Even low exposure to ionising radiation, such as X-rays, may increase the risk of cardiovascular diseases, a study has cautioned.
The findings indicated that an individuals' exposure to X-rays, even at around 0.5 Gy -- which is equivalent to recurrent CT scan imaging -- is associated with a significantly increased risk of cardiovascular damage, up to decades after exposure.
Further, exposure to X-rays also caused several other permanent alterations in the human coronary artery endothelial cells that had the potential to adversely affect their essential functions.
Endothelial cells, which form the inner layer of blood vessels, were found to produce reduced amounts of nitric oxide -- an essential molecule in several physiological processes including vascular contraction.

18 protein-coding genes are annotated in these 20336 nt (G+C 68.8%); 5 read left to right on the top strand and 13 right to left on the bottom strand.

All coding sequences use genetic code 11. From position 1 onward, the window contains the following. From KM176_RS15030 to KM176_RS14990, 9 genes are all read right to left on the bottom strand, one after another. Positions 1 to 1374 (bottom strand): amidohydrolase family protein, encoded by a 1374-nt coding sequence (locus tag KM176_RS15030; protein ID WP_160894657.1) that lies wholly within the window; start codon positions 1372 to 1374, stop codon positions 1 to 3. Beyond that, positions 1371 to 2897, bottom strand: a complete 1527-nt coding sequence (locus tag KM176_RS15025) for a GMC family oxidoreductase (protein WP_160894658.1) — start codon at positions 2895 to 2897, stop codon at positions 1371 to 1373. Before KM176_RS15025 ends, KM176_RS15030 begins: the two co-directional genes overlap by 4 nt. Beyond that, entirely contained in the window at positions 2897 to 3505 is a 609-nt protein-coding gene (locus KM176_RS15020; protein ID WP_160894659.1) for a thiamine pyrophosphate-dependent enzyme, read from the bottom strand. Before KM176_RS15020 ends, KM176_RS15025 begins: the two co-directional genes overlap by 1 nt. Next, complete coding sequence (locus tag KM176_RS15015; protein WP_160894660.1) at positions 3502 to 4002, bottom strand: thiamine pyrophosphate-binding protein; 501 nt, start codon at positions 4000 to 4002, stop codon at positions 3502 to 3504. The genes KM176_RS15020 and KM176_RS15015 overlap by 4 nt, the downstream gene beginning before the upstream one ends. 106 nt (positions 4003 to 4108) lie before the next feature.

This raises questions about the nature of long-term alterations in the heart's vascular system caused by such doses, said Soile Tapio from Helmholtz Zentrum Munchen, the German Research Centre for Environmental Health.
The results were published in the International Journal of Radiation Biology.
Cells damaged by low-dose radiation also produced increased amounts of reactive oxygen species (ROS), leading to damage in DNA and proteins.
In addition, the exposed cardiac endothelial cells were found to have reduced capacity to degrade oxidised proteins and to be ageing prematurely.
All these molecular changes are indicative of long-term premature dysfunction and suggest a mechanistic explanation to the epidemiological data showing increased risk of cardiovascular disease after low-dose radiation exposure, Tapio said.